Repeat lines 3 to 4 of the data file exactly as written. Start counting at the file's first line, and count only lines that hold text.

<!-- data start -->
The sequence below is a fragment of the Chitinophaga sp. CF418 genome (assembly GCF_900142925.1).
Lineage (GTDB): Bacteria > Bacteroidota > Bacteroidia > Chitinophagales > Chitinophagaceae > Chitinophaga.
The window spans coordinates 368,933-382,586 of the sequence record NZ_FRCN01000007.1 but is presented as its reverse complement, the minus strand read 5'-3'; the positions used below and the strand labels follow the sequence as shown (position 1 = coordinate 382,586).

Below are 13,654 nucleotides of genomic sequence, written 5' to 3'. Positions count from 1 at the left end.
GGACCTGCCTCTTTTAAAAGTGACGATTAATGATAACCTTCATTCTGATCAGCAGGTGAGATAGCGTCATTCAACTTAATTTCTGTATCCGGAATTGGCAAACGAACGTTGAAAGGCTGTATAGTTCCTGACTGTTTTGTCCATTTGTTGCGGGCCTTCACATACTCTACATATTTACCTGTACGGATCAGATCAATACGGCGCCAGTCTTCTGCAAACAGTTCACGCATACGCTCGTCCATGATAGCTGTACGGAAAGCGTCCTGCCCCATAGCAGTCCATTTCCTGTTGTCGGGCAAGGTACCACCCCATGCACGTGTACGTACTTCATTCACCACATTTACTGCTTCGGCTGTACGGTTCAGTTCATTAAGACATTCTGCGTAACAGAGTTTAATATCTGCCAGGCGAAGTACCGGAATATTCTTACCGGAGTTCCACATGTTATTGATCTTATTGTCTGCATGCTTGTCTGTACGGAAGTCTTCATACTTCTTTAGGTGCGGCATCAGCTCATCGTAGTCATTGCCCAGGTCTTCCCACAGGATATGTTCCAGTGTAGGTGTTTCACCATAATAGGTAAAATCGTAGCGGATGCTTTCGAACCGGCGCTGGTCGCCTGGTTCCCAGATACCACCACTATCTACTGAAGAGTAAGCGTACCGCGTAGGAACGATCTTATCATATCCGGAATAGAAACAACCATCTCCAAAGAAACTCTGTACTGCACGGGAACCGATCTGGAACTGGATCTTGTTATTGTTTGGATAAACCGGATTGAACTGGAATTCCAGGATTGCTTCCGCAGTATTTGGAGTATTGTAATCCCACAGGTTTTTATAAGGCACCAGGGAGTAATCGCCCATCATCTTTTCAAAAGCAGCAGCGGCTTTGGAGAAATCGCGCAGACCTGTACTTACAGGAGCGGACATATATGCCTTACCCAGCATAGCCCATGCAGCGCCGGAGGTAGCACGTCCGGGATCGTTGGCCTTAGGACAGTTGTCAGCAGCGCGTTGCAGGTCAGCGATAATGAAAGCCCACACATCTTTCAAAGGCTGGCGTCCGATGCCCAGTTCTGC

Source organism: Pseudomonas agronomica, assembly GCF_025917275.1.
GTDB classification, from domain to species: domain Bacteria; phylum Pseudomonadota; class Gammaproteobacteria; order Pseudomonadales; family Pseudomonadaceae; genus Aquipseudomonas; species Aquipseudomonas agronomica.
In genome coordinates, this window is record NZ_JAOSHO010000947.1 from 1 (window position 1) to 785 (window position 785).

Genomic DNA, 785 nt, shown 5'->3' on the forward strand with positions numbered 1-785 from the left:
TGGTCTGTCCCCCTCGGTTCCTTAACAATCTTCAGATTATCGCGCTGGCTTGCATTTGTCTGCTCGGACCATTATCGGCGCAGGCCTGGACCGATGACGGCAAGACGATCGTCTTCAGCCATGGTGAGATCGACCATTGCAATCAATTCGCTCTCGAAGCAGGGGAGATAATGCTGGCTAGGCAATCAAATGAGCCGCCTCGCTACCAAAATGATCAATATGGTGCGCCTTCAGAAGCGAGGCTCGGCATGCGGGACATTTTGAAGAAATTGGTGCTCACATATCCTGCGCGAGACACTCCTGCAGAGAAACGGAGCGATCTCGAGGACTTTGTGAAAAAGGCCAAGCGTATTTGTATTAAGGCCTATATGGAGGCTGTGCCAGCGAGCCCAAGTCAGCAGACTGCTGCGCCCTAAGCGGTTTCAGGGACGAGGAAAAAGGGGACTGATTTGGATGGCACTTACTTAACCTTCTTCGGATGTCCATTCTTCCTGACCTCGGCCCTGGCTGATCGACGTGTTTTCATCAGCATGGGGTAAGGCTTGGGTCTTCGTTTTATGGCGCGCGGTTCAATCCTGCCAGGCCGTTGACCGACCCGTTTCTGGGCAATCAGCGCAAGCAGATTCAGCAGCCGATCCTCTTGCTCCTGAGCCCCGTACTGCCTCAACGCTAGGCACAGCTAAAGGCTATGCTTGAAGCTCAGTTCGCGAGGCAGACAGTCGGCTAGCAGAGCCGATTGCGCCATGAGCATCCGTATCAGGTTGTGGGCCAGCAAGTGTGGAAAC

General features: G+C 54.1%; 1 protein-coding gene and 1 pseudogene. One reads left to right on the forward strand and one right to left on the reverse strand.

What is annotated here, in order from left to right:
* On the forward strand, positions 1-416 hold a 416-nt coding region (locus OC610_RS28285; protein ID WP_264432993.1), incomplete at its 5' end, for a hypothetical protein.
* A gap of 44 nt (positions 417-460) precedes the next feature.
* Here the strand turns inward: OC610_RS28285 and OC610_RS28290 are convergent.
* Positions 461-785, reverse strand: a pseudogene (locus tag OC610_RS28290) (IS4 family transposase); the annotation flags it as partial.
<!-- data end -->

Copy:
The window spans coordinates 368,933-382,586 of the sequence record NZ_FRCN01000007.1 but is presented as its reverse complement, the minus strand read 5'-3'; the positions used below and the strand labels follow the sequence as shown (position 1 = coordinate 382,586).

Below are 13,654 nucleotides of genomic sequence, written 5' to 3'. Positions count from 1 at the left end.